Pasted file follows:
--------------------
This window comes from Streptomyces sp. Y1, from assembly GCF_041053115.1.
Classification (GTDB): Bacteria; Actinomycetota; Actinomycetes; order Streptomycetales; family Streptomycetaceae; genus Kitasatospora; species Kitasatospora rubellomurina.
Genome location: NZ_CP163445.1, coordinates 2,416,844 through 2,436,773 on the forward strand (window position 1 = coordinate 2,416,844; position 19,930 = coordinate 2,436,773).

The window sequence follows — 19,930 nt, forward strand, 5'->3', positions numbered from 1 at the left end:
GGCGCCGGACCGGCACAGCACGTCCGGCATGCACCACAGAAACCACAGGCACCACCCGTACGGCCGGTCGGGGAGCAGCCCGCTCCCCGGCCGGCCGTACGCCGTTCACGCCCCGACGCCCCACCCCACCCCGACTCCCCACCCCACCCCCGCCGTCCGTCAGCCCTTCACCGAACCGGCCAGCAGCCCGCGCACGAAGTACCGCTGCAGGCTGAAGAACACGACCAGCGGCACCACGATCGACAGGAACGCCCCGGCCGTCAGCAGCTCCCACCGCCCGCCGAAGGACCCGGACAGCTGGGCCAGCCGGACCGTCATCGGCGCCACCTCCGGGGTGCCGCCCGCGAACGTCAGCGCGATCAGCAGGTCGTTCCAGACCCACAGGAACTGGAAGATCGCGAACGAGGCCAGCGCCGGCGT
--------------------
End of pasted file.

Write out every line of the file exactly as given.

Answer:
This window comes from Streptomyces sp. Y1, from assembly GCF_041053115.1.
Classification (GTDB): Bacteria; Actinomycetota; Actinomycetes; order Streptomycetales; family Streptomycetaceae; genus Kitasatospora; species Kitasatospora rubellomurina.
Genome location: NZ_CP163445.1, coordinates 2,416,844 through 2,436,773 on the forward strand (window position 1 = coordinate 2,416,844; position 19,930 = coordinate 2,436,773).

The window sequence follows — 19,930 nt, forward strand, 5'->3', positions numbered from 1 at the left end:
GGCGCCGGACCGGCACAGCACGTCCGGCATGCACCACAGAAACCACAGGCACCACCCGTACGGCCGGTCGGGGAGCAGCCCGCTCCCCGGCCGGCCGTACGCCGTTCACGCCCCGACGCCCCACCCCACCCCGACTCCCCACCCCACCCCCGCCGTCCGTCAGCCCTTCACCGAACCGGCCAGCAGCCCGCGCACGAAGTACCGCTGCAGGCTGAAGAACACGACCAGCGGCACCACGATCGACAGGAACGCCCCGGCCGTCAGCAGCTCCCACCGCCCGCCGAAGGACCCGGACAGCTGGGCCAGCCGGACCGTCATCGGCGCCACCTCCGGGGTGCCGCCCGCGAACGTCAGCGCGATCAGCAGGTCGTTCCAGACCCACAGGAACTGGAAGATCGCGAACGAGGCCAGCGCCGGCGT